My story became the story of countless others I encountered on my journey to achieve goals I felt were achievable despite the obstacles.

Dr. King’s dream is still a dream for many. The barriers of race, gender, and ethnicity today may be less overt but, 50 years after the March on Washington and 150 years after the Emancipation Proclamation, the barriers are still there. That crossroads of freedom and equality still lacks clarity while dashing the hopes of many who pass through.

I say this because barriers to Freedom and Equality are erected by design: someone chooses to erect obstacles that inhibit your ability to realize a dream. That is why Dr. King spoke of HOPE that one day we will be judged by the content of our character and not by the color of our skin. I would also add ethnicity, or religion, or gender, or sexual orientation.

This brings me to a key point I wish to make: At the crossroads of Freedom and Equality, there is the barrier of expectation. This applies to all of us.

To be even more precise: This is the barrier 76 million of the Millennial Generation will confront. It goes like this:
I am free; I am equal to my peers in education, in training, and experience. My expectation is that I can aspire to, achieve, and exceed the accomplishments of earlier generations. Why not? That is the American story known to tens of millions since the 19th century. But, is that a reasonable expectation today?

I think not. Why? I grew up poor with the principal barrier to real freedom being race, or so I thought. I defined freedom as the freedom to prepare for and choose the direction of my life as an equal to my colleagues, friends, and neighbors.

I was ultimately free to enter the university of my choice without fear of rejection on race. Did my education and experience guarantee equal consideration? No!

The terrain for the younger generation is littered with obstacles different than those confronted by earlier generations. Let’s give this barrier called expectation a face regardless of race, gender or ethnicity.

A…It is no longer axiomatic that this new generation will exceed the accomplishments of their parents’ generation. According to a study by the Center for College Affordability and Productivity, the college degree is no longer the ticket to the middle class it once was. This study found that 1 out of 2 Americans with college degrees are working at jobs they’re overqualified for. While less than 5 percent of retail sales clerks had college degrees in 1970, the study found that 25 percent did in 2010. And 15 percent of taxi drivers were college grads in 2010, versus just 1 percent in 1970.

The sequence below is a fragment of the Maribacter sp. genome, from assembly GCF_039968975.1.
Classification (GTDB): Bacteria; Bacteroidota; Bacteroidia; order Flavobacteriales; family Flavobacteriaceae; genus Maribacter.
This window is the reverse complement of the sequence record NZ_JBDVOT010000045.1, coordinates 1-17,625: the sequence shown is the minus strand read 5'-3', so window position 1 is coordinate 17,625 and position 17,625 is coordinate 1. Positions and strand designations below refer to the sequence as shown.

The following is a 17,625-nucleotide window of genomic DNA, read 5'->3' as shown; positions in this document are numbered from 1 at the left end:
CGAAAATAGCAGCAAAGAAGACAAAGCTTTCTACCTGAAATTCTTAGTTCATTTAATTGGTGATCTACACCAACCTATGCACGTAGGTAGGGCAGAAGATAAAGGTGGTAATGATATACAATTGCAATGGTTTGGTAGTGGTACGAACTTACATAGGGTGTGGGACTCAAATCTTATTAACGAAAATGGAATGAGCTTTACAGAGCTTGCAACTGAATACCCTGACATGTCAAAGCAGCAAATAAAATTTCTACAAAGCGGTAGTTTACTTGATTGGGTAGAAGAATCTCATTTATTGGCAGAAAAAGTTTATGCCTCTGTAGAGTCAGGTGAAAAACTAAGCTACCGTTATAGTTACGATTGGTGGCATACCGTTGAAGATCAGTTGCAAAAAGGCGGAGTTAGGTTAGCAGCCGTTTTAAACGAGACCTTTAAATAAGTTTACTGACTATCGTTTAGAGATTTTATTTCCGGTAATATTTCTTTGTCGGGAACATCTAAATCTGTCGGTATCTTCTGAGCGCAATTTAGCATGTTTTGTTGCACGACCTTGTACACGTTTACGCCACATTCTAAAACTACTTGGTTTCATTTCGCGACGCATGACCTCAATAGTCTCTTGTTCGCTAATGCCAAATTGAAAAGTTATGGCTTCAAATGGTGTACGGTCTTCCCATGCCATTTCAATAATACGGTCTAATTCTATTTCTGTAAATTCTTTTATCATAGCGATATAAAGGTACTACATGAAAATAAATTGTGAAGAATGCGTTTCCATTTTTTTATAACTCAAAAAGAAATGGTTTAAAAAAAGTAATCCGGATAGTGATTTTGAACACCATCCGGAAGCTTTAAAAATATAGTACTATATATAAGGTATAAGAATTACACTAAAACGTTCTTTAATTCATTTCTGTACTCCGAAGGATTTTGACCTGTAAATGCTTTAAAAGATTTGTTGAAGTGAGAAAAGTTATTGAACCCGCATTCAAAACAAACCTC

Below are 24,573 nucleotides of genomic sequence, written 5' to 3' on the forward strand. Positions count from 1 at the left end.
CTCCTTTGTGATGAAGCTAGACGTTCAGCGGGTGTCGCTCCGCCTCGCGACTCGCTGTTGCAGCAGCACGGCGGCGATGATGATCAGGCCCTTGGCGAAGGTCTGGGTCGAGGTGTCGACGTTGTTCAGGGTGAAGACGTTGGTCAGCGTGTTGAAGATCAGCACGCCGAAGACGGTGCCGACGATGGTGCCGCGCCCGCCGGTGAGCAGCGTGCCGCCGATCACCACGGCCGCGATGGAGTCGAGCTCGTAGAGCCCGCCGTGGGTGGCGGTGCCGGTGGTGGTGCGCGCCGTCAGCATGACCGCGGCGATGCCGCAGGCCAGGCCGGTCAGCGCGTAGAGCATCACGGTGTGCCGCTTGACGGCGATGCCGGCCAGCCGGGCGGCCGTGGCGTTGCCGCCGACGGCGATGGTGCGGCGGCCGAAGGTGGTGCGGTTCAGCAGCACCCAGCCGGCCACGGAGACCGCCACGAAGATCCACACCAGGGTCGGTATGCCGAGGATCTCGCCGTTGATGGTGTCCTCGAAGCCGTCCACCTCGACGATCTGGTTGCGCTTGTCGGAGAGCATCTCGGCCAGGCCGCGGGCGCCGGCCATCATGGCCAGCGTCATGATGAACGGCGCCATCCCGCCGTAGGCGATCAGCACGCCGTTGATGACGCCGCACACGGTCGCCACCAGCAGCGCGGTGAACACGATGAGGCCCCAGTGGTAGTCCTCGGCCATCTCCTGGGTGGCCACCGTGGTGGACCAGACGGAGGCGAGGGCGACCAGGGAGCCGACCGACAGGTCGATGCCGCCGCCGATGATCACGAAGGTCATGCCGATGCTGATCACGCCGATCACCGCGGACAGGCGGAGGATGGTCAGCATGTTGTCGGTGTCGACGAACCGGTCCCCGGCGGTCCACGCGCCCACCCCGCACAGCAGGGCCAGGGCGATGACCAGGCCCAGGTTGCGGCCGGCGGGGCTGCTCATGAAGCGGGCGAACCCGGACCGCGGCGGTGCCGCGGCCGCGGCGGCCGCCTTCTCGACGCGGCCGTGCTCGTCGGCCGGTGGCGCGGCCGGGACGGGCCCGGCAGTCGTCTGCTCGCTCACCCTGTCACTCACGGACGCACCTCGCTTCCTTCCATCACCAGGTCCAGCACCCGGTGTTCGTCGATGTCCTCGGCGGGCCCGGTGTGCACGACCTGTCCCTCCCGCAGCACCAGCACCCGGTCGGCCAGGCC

B… Our economy is global today. Outsourcing is the norm and, despite the slowly improving labor market, this trend is likely to continue for new college graduates. The simple fact is the number of people with bachelor’s degrees is growing at a rate that exceeds the creation of jobs demanding college degrees.

C… Manufacturing jobs at home pay half of what they once did and about half of the lost jobs were in mid-paying industries..the backbone of prosperity for earlier generations of immigrants and Americans.

D… Technology continues to replace humans in the workforce or limits the application of the human potential. Many of the good, middle-class jobs won’t be coming back due to new technology

E… Defined pension plans in the private sector are practically non-existent.

In light of these facts, I call the Millennials the “You’re on your own” generation. And that is a first.

Compared to an earlier period in time, what are reasonable expectations of someone who feels free and equal today?

This question bedevils practically every family today with more highly educated young people still living at home. Apart from our homes, the largest investment the average family makes is to educate their children. The ticket to economic mobility and social equality, by tradition for tens of millions of immigrants and African Americans, was a college education.

How many young people stand at that crossroads of freedom and equality wondering what happened? What changed?

The economic terrain has shifted today and is unlikely to resemble its former self. The better choice is to join the ranks of those taking charge of their destiny. There is an appreciable shift in the public’s mood regarding choices to build and sustain a viable future.

Become an entrepreneur! Your options are global today. Previously, that was a part-time choice. Now, many part-time entrepreneurs are full time.

A changing economy, sustained high unemployment along with an assault on workers’ compensation, benefits, and the right to collectively bargain has forced many Americans to take more personal responsibility simply because they want more from their lives.

Put another way, if you are between 18 and 42, lean your career ladder against a different wall; a wall of your own choosing, not the more traditional one you may have preferred or one selected by someone else.

The hard choice now is to make a living or to design a life. Because, making a living is much more difficult than it used to be or, as some would argue, should be.

We live in different times and our choices must reflect an understanding of how we achieve freedom and equality in a 21st century global society.”




George Alfred Kennedy

Author George Alfred Kennedy

Career strategist, speaker, and mentor. George has the experience to help others decide who they are and what they want to do, and build an action plan to reach their destination.